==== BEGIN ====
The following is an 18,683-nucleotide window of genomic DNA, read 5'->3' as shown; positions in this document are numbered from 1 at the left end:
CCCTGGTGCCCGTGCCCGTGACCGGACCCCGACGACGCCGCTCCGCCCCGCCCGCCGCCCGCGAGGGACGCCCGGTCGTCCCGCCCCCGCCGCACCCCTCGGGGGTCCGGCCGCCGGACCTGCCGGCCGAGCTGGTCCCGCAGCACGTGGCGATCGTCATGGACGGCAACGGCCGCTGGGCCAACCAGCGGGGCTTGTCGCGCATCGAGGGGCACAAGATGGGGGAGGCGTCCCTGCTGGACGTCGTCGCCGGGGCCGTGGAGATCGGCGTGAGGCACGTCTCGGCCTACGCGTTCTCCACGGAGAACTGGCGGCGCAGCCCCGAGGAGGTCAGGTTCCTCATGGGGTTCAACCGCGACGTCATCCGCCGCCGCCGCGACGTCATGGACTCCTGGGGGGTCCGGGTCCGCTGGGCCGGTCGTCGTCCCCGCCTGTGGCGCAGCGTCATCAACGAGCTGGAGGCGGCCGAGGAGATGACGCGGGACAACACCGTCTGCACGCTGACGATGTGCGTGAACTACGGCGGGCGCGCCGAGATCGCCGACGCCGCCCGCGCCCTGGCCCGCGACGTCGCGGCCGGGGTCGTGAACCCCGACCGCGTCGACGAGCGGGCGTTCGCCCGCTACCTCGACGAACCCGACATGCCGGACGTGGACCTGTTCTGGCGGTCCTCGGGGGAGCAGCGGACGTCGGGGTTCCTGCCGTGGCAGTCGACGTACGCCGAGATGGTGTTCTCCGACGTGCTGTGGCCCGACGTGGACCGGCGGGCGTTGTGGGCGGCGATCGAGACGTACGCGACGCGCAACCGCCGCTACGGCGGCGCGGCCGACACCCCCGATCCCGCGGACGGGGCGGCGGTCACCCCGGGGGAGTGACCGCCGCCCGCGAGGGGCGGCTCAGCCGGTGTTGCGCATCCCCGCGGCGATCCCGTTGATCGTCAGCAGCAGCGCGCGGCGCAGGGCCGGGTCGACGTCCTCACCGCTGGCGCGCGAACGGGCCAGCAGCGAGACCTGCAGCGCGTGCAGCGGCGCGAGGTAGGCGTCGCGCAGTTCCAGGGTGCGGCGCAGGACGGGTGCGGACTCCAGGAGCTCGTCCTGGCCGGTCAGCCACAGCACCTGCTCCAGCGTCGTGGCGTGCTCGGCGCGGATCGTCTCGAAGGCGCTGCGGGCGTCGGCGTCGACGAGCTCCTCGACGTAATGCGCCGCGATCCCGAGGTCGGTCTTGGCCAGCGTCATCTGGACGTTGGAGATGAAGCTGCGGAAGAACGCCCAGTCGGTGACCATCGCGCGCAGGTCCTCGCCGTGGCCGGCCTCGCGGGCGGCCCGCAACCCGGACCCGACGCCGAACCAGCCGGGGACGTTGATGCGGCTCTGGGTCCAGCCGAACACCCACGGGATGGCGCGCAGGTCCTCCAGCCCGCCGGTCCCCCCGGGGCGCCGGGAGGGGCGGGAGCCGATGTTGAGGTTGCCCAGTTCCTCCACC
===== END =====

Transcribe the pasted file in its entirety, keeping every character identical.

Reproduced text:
The following is an 18,683-nucleotide window of genomic DNA, read 5'->3' as shown; positions in this document are numbered from 1 at the left end:
CCCTGGTGCCCGTGCCCGTGACCGGACCCCGACGACGCCGCTCCGCCCCGCCCGCCGCCCGCGAGGGACGCCCGGTCGTCCCGCCCCCGCCGCACCCCTCGGGGGTCCGGCCGCCGGACCTGCCGGCCGAGCTGGTCCCGCAGCACGTGGCGATCGTCATGGACGGCAACGGCCGCTGGGCCAACCAGCGGGGCTTGTCGCGCATCGAGGGGCACAAGATGGGGGAGGCGTCCCTGCTGGACGTCGTCGCCGGGGCCGTGGAGATCGGCGTGAGGCACGTCTCGGCCTACGCGTTCTCCACGGAGAACTGGCGGCGCAGCCCCGAGGAGGTCAGGTTCCTCATGGGGTTCAACCGCGACGTCATCCGCCGCCGCCGCGACGTCATGGACTCCTGGGGGGTCCGGGTCCGCTGGGCCGGTCGTCGTCCCCGCCTGTGGCGCAGCGTCATCAACGAGCTGGAGGCGGCCGAGGAGATGACGCGGGACAACACCGTCTGCACGCTGACGATGTGCGTGAACTACGGCGGGCGCGCCGAGATCGCCGACGCCGCCCGCGCCCTGGCCCGCGACGTCGCGGCCGGGGTCGTGAACCCCGACCGCGTCGACGAGCGGGCGTTCGCCCGCTACCTCGACGAACCCGACATGCCGGACGTGGACCTGTTCTGGCGGTCCTCGGGGGAGCAGCGGACGTCGGGGTTCCTGCCGTGGCAGTCGACGTACGCCGAGATGGTGTTCTCCGACGTGCTGTGGCCCGACGTGGACCGGCGGGCGTTGTGGGCGGCGATCGAGACGTACGCGACGCGCAACCGCCGCTACGGCGGCGCGGCCGACACCCCCGATCCCGCGGACGGGGCGGCGGTCACCCCGGGGGAGTGACCGCCGCCCGCGAGGGGCGGCTCAGCCGGTGTTGCGCATCCCCGCGGCGATCCCGTTGATCGTCAGCAGCAGCGCGCGGCGCAGGGCCGGGTCGACGTCCTCACCGCTGGCGCGCGAACGGGCCAGCAGCGAGACCTGCAGCGCGTGCAGCGGCGCGAGGTAGGCGTCGCGCAGTTCCAGGGTGCGGCGCAGGACGGGTGCGGACTCCAGGAGCTCGTCCTGGCCGGTCAGCCACAGCACCTGCTCCAGCGTCGTGGCGTGCTCGGCGCGGATCGTCTCGAAGGCGCTGCGGGCGTCGGCGTCGACGAGCTCCTCGACGTAATGCGCCGCGATCCCGAGGTCGGTCTTGGCCAGCGTCATCTGGACGTTGGAGATGAAGCTGCGGAAGAACGCCCAGTCGGTGACCATCGCGCGCAGGTCCTCGCCGTGGCCGGCCTCGCGGGCGGCCCGCAACCCGGACCCGACGCCGAACCAGCCGGGGACGTTGATGCGGCTCTGGGTCCAGCCGAACACCCACGGGATGGCGCGCAGGTCCTCCAGCCCGCCGGTCCCCCCGGGGCGCCGGGAGGGGCGGGAGCCGATGTTGAGGTTGCCCAGTTCCTCCACC